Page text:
After getting impatient trying to track down the Linux version of the Asus EEE Box, I ended up begrudgingly buying the Windows XP version. Having bought a Windows license, I decided to use Ubuntu in in a dual-boot configuration (as there are rare occasions when I need non-virtualized Windows).
Last weekend, I configured my Macbook to dual-boot, via rEFIt, Ubuntu Hardy Heron beta and MacOS Leopard. I'd previously been frustrated when attempting to run Gutsy, but Hardy is a vast improvement: other than some minor glitches, everything important works well.
One thing I found a bit confusing, however, was setting up the snazzy Compiz Fusion rotating desktop cube, so I thought I'd document it because the process is a bit weird.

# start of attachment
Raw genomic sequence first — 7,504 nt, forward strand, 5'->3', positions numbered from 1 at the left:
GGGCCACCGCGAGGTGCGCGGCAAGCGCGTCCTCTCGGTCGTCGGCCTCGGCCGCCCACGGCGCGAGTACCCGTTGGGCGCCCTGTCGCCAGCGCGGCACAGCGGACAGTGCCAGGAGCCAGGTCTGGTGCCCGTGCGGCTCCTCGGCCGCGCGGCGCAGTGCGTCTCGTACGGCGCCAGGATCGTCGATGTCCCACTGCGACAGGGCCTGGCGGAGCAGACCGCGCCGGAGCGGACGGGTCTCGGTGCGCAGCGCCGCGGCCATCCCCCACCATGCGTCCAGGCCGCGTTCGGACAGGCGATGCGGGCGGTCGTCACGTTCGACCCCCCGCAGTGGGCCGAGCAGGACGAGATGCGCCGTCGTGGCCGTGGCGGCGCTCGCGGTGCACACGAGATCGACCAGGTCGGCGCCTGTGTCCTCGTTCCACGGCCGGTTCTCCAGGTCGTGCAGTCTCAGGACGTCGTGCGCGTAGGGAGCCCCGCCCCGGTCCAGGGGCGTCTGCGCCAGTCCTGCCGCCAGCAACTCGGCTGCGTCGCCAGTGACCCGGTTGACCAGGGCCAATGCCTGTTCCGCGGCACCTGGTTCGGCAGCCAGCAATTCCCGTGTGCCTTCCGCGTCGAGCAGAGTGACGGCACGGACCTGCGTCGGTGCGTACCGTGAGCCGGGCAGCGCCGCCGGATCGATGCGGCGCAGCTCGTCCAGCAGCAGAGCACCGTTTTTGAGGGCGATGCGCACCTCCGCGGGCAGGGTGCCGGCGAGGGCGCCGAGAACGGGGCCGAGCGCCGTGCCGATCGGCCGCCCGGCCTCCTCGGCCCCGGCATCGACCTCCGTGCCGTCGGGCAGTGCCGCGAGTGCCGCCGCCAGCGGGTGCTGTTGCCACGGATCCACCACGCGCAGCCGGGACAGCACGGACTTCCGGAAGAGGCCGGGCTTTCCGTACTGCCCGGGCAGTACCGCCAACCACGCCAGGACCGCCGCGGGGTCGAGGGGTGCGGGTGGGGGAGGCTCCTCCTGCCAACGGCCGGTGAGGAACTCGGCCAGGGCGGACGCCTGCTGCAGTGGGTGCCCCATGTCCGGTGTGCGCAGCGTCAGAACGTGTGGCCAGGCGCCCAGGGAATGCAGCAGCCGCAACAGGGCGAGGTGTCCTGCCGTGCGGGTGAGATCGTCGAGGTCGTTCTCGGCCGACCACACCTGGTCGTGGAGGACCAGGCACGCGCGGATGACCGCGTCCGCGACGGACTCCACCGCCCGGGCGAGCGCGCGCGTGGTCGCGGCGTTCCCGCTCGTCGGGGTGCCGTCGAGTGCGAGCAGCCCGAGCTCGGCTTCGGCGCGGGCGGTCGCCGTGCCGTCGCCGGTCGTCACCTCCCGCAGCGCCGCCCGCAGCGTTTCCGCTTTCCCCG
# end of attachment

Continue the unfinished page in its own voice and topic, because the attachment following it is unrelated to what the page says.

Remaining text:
If you're a command line junkie, Gnu Screen command is a handy, handy application. It simulates multiple terminals from within one terminal using a relatively easy to learn array of keyboard shortcuts. For example, you can keep top running in one virtual terminal, vi in another, and a bash prompt in another. If you're an OS X user think of it as Quicksilver for the command line.
I migrated to OS X partly because of the huge hassles involved with using open source software on Windows, but also because of its looks. Apple's cold elegance is definitely preferable to Microsoft's slick, fake smile.
Ubuntu, however, is likely to be my new home. After having Ubuntu and the 3D wonders of Beryl demonstrated to me by Vancouver open source evangelist Scott Nelson, I was blown away. Linux is now not only free and functional, but is fun and looks great.
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